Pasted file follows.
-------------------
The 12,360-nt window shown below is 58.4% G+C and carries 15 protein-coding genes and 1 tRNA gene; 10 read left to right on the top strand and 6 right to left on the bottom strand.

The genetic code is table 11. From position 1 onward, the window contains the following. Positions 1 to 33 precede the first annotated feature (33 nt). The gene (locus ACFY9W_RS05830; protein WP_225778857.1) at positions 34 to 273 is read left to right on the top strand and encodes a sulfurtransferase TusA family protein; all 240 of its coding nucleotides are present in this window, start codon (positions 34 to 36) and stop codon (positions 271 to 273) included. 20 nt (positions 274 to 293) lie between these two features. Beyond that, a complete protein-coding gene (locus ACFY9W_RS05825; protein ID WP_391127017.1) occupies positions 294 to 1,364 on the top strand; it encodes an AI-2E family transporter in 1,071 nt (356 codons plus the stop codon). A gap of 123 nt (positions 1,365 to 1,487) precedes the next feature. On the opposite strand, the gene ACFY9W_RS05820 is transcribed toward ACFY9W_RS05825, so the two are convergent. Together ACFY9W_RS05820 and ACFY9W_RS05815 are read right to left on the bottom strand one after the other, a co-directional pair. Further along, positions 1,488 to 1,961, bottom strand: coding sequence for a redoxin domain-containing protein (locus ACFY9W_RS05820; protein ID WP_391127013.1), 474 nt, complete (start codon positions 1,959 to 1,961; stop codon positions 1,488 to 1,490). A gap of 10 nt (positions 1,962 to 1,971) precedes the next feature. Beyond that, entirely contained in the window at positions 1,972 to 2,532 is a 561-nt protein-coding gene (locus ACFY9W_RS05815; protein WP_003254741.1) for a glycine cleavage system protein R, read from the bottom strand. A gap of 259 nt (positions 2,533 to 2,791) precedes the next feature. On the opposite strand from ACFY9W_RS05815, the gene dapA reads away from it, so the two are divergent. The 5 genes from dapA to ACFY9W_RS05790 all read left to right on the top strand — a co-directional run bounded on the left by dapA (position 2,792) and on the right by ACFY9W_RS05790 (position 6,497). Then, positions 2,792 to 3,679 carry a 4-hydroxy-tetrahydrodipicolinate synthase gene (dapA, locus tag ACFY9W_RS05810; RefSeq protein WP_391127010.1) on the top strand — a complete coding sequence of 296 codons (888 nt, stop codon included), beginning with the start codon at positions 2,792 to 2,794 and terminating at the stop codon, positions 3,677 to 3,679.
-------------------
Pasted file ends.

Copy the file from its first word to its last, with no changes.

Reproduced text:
The 12,360-nt window shown below is 58.4% G+C and carries 15 protein-coding genes and 1 tRNA gene; 10 read left to right on the top strand and 6 right to left on the bottom strand.

The genetic code is table 11. From position 1 onward, the window contains the following. Positions 1 to 33 precede the first annotated feature (33 nt). The gene (locus ACFY9W_RS05830; protein WP_225778857.1) at positions 34 to 273 is read left to right on the top strand and encodes a sulfurtransferase TusA family protein; all 240 of its coding nucleotides are present in this window, start codon (positions 34 to 36) and stop codon (positions 271 to 273) included. 20 nt (positions 274 to 293) lie between these two features. Beyond that, a complete protein-coding gene (locus ACFY9W_RS05825; protein ID WP_391127017.1) occupies positions 294 to 1,364 on the top strand; it encodes an AI-2E family transporter in 1,071 nt (356 codons plus the stop codon). A gap of 123 nt (positions 1,365 to 1,487) precedes the next feature. On the opposite strand, the gene ACFY9W_RS05820 is transcribed toward ACFY9W_RS05825, so the two are convergent. Together ACFY9W_RS05820 and ACFY9W_RS05815 are read right to left on the bottom strand one after the other, a co-directional pair. Further along, positions 1,488 to 1,961, bottom strand: coding sequence for a redoxin domain-containing protein (locus ACFY9W_RS05820; protein ID WP_391127013.1), 474 nt, complete (start codon positions 1,959 to 1,961; stop codon positions 1,488 to 1,490). A gap of 10 nt (positions 1,962 to 1,971) precedes the next feature. Beyond that, entirely contained in the window at positions 1,972 to 2,532 is a 561-nt protein-coding gene (locus ACFY9W_RS05815; protein WP_003254741.1) for a glycine cleavage system protein R, read from the bottom strand. A gap of 259 nt (positions 2,533 to 2,791) precedes the next feature. On the opposite strand from ACFY9W_RS05815, the gene dapA reads away from it, so the two are divergent. The 5 genes from dapA to ACFY9W_RS05790 all read left to right on the top strand — a co-directional run bounded on the left by dapA (position 2,792) and on the right by ACFY9W_RS05790 (position 6,497). Then, positions 2,792 to 3,679 carry a 4-hydroxy-tetrahydrodipicolinate synthase gene (dapA, locus tag ACFY9W_RS05810; RefSeq protein WP_391127010.1) on the top strand — a complete coding sequence of 296 codons (888 nt, stop codon included), beginning with the start codon at positions 2,792 to 2,794 and terminating at the stop codon, positions 3,677 to 3,679.